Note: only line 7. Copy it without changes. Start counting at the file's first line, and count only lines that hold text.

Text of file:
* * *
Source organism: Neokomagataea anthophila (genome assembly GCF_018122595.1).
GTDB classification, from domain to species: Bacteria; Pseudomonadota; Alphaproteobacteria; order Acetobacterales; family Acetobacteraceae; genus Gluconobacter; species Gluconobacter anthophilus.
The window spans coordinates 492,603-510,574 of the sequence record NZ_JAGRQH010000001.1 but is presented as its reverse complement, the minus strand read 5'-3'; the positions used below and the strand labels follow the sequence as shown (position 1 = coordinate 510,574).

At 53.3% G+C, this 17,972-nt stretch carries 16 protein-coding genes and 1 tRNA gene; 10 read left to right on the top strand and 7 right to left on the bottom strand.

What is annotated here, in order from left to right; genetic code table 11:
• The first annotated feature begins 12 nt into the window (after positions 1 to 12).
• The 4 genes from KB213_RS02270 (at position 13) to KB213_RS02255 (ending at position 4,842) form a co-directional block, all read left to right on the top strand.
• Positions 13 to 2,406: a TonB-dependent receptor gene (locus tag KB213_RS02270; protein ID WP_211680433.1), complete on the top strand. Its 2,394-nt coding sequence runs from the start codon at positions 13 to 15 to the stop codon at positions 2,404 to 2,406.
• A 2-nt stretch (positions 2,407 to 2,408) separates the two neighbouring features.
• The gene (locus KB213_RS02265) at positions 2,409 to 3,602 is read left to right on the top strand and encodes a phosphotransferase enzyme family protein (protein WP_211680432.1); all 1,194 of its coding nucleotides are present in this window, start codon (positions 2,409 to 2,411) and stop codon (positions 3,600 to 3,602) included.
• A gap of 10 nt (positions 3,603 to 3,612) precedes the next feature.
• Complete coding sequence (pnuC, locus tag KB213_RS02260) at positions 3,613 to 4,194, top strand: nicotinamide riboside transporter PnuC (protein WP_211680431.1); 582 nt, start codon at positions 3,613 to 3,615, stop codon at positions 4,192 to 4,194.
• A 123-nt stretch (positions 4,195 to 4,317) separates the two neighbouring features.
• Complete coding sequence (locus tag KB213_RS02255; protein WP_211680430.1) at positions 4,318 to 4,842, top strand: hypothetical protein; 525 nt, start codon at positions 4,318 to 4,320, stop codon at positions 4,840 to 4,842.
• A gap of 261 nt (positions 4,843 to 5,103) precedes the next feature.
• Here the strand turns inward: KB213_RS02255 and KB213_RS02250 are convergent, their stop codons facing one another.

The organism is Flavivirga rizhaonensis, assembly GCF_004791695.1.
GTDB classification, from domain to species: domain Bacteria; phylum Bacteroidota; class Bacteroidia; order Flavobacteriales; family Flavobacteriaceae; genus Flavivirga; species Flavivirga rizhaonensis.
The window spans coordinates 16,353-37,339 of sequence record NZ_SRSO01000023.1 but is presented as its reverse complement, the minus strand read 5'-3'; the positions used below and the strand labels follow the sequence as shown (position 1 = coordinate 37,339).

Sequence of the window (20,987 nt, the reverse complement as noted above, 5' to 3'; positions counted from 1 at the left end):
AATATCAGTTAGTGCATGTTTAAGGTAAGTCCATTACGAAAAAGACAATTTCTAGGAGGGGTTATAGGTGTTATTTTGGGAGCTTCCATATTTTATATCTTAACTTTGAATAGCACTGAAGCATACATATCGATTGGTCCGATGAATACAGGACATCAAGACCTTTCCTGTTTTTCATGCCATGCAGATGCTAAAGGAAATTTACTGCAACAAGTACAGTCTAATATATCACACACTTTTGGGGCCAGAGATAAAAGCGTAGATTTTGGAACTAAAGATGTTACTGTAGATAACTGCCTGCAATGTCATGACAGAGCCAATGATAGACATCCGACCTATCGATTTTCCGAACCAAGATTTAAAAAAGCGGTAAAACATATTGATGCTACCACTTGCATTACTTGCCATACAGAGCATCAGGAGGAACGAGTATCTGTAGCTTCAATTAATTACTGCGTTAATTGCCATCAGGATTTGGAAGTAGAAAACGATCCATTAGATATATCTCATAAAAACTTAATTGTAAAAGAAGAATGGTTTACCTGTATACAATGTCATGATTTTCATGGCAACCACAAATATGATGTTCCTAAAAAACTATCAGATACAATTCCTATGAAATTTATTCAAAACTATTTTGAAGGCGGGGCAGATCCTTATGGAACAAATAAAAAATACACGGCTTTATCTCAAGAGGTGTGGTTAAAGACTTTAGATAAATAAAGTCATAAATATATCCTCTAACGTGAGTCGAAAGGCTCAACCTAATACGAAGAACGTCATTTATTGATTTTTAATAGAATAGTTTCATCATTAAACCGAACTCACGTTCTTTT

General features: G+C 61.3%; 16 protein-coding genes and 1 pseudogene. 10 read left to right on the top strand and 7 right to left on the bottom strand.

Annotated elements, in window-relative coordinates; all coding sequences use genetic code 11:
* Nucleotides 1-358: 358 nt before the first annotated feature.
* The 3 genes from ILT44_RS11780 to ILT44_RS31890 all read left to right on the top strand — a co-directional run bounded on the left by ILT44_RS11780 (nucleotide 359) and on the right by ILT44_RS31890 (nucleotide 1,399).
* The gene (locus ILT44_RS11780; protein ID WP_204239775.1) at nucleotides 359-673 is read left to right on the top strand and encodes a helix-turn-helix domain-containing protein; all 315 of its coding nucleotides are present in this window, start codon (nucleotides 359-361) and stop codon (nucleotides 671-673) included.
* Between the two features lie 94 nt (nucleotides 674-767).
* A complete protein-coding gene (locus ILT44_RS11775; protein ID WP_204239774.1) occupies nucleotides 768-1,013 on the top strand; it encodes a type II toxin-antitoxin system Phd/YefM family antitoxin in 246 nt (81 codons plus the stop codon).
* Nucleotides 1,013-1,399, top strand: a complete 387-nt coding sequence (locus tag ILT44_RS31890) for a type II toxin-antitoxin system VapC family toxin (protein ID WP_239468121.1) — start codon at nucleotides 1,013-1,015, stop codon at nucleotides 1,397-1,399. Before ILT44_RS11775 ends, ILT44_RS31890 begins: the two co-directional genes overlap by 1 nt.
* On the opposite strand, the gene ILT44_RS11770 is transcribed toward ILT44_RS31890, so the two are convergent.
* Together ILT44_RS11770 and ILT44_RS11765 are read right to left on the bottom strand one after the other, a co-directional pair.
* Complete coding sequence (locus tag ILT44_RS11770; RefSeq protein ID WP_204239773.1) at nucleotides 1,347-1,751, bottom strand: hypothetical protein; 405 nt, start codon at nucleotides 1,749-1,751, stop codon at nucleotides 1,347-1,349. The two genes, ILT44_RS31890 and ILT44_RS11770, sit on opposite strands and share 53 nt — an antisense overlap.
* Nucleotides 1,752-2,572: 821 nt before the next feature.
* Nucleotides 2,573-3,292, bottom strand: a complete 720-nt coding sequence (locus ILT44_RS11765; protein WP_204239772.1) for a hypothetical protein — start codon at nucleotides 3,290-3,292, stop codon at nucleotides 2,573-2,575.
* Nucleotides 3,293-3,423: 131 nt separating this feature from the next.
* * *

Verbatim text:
• The 4 genes from KB213_RS02270 (at position 13) to KB213_RS02255 (ending at position 4,842) form a co-directional block, all read left to right on the top strand.